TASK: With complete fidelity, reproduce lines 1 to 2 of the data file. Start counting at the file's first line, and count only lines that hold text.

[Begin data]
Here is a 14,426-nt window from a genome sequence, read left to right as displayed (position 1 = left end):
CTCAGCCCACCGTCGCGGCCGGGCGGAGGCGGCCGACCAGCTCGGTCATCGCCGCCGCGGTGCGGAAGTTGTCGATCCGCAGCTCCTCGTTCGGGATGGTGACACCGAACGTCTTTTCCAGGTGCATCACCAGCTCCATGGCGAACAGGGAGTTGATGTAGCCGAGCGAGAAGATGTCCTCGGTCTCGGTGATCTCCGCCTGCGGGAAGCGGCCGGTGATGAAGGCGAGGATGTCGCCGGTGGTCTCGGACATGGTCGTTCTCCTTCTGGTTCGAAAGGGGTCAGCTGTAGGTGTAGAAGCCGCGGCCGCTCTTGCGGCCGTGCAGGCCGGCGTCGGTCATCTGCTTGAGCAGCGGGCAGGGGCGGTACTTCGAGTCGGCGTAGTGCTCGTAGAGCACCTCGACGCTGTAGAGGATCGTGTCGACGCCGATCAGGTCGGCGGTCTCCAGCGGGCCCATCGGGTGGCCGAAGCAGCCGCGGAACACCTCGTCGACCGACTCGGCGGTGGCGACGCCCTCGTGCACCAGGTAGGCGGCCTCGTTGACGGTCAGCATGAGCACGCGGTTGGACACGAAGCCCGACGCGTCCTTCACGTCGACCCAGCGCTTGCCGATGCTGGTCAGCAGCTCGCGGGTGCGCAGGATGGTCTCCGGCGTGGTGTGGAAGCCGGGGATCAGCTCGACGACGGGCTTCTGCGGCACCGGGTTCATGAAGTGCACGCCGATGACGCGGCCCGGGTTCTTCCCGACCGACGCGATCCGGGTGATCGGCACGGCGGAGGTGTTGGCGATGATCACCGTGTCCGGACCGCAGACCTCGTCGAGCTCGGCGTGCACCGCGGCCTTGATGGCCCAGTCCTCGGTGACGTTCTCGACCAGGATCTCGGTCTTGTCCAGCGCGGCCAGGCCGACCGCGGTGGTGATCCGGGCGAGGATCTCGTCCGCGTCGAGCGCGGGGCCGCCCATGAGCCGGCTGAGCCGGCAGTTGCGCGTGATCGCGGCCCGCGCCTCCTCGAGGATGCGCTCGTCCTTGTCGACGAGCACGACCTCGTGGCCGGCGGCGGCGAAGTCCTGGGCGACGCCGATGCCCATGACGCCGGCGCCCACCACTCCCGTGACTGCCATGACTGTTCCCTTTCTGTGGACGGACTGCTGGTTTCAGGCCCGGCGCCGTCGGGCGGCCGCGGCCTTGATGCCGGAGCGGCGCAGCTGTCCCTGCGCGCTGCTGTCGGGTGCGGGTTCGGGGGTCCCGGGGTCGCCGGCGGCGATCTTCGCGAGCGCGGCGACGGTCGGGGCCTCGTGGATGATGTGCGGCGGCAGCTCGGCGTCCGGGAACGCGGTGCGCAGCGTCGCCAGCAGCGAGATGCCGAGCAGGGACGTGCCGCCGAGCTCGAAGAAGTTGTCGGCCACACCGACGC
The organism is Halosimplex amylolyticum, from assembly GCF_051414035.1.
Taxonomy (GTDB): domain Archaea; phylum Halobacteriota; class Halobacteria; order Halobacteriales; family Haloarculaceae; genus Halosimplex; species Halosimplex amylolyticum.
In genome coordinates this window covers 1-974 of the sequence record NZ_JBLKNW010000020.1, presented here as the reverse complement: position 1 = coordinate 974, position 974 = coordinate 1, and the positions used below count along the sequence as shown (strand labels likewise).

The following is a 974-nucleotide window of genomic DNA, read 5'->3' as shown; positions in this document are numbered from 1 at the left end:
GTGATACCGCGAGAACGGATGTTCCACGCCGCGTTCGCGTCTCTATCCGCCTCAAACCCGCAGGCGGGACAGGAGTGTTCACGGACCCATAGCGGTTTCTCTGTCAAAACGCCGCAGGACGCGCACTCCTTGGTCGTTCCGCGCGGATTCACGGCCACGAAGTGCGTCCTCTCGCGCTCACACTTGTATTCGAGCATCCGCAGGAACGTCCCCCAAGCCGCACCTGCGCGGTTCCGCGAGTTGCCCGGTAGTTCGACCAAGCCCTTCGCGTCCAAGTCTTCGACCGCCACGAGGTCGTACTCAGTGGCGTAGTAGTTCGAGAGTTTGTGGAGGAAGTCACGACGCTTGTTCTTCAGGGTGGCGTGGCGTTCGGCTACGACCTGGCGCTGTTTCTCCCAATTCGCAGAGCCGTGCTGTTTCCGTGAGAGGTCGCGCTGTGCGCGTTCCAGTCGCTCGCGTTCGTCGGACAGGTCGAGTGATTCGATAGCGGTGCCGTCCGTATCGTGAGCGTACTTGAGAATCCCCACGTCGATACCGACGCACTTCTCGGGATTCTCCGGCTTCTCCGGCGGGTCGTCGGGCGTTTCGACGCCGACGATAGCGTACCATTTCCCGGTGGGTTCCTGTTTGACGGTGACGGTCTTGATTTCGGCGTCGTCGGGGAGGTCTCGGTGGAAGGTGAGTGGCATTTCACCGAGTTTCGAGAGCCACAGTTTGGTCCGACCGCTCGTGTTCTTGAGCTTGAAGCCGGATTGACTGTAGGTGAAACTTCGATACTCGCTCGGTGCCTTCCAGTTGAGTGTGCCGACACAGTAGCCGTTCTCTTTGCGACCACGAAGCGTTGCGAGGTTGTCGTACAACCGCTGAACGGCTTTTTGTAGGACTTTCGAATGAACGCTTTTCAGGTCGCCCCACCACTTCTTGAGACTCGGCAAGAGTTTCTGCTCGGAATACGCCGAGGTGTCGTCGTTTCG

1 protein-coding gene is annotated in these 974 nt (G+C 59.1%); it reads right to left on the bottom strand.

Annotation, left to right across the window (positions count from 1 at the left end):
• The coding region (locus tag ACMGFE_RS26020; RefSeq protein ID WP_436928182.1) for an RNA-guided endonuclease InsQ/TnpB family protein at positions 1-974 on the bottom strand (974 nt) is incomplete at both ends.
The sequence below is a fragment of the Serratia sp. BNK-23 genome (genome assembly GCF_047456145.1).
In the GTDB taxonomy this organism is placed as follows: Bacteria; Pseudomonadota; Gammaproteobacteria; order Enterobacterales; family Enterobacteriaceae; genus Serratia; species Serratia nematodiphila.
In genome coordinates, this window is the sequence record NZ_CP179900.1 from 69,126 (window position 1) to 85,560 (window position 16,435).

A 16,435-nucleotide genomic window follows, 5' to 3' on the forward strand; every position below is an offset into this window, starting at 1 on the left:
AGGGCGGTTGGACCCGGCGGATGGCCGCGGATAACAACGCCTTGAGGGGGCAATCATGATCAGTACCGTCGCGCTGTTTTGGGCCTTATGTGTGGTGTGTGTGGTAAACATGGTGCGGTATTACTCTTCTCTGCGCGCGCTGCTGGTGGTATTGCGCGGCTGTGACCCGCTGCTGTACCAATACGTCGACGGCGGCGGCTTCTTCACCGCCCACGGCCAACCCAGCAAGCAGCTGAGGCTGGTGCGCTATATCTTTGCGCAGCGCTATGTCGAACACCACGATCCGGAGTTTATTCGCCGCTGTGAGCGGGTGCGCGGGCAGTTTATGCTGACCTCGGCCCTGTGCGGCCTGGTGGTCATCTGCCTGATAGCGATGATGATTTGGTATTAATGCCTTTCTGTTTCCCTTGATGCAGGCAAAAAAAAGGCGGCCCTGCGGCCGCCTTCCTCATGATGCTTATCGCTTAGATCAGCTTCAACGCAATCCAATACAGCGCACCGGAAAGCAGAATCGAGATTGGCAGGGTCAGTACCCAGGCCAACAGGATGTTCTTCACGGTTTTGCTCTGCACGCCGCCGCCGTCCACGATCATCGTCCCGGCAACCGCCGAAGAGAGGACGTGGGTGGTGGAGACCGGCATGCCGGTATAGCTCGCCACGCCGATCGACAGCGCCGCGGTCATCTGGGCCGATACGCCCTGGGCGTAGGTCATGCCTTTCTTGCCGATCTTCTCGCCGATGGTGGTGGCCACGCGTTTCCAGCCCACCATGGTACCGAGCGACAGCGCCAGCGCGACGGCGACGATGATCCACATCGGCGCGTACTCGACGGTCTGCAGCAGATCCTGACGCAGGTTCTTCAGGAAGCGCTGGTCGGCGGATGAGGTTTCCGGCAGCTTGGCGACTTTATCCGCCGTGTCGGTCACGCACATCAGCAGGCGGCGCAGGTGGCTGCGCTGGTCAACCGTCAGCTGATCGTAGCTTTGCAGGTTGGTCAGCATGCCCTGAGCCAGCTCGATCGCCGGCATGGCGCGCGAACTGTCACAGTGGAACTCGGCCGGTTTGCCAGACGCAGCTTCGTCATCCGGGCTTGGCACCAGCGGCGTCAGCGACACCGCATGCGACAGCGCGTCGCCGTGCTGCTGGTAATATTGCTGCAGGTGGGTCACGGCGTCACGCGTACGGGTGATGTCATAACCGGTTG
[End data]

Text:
Here is a 14,426-nt window from a genome sequence, read left to right as displayed (position 1 = left end):
CTCAGCCCACCGTCGCGGCCGGGCGGAGGCGGCCGACCAGCTCGGTCATCGCCGCCGCGGTGCGGAAGTTGTCGATCCGCAGCTCCTCGTTCGGGATGGTGACACCGAACGTCTTTTCCAGGTGCATCACCAGCTCCATGGCGAACAGGGAGTTGATGTAGCCGAGCGAGAAGATGTCCTCGGTCTCGGTGATCTCCGCCTGCGGGAAGCGGCCGGTGATGAAGGCGAGGATGTCGCCGGTGGTCTCGGACATGGTCGTTCTCCTTCTGGTTCGAAAGGGGTCAGCTGTAGGTGTAGAAGCCGCGGCCGCTCTTGCGGCCGTGCAGGCCGGCGTCGGTCATCTGCTTGAGCAGCGGGCAGGGGCGGTACTTCGAGTCGGCGTAGTGCTCGTAGAGCACCTCGACGCTGTAGAGGATCGTGTCGACGCCGATCAGGTCGGCGGTCTCCAGCGGGCCCATCGGGTGGCCGAAGCAGCCGCGGAACACCTCGTCGACCGACTCGGCGGTGGCGACGCCCTCGTGCACCAGGTAGGCGGCCTCGTTGACGGTCAGCATGAGCACGCGGTTGGACACGAAGCCCGACGCGTCCTTCACGTCGACCCAGCGCTTGCCGATGCTGGTCAGCAGCTCGCGGGTGCGCAGGATGGTCTCCGGCGTGGTGTGGAAGCCGGGGATCAGCTCGACGACGGGCTTCTGCGGCACCGGGTTCATGAAGTGCACGCCGATGACGCGGCCCGGGTTCTTCCCGACCGACGCGATCCGGGTGATCGGCACGGCGGAGGTGTTGGCGATGATCACCGTGTCCGGACCGCAGACCTCGTCGAGCTCGGCGTGCACCGCGGCCTTGATGGCCCAGTCCTCGGTGACGTTCTCGACCAGGATCTCGGTCTTGTCCAGCGCGGCCAGGCCGACCGCGGTGGTGATCCGGGCGAGGATCTCGTCCGCGTCGAGCGCGGGGCCGCCCATGAGCCGGCTGAGCCGGCAGTTGCGCGTGATCGCGGCCCGCGCCTCCTCGAGGATGCGCTCGTCCTTGTCGACGAGCACGACCTCGTGGCCGGCGGCGGCGAAGTCCTGGGCGACGCCGATGCCCATGACGCCGGCGCCCACCACTCCCGTGACTGCCATGACTGTTCCCTTTCTGTGGACGGACTGCTGGTTTCAGGCCCGGCGCCGTCGGGCGGCCGCGGCCTTGATGCCGGAGCGGCGCAGCTGTCCCTGCGCGCTGCTGTCGGGTGCGGGTTCGGGGGTCCCGGGGTCGCCGGCGGCGATCTTCGCGAGCGCGGCGACGGTCGGGGCCTCGTGGATGATGTGCGGCGGCAGCTCGGCGTCCGGGAACGCGGTGCGCAGCGTCGCCAGCAGCGAGATGCCGAGCAGGGACGTGCCGCCGAGCTCGAAGAAGTTGTCGGCCACACCGACGC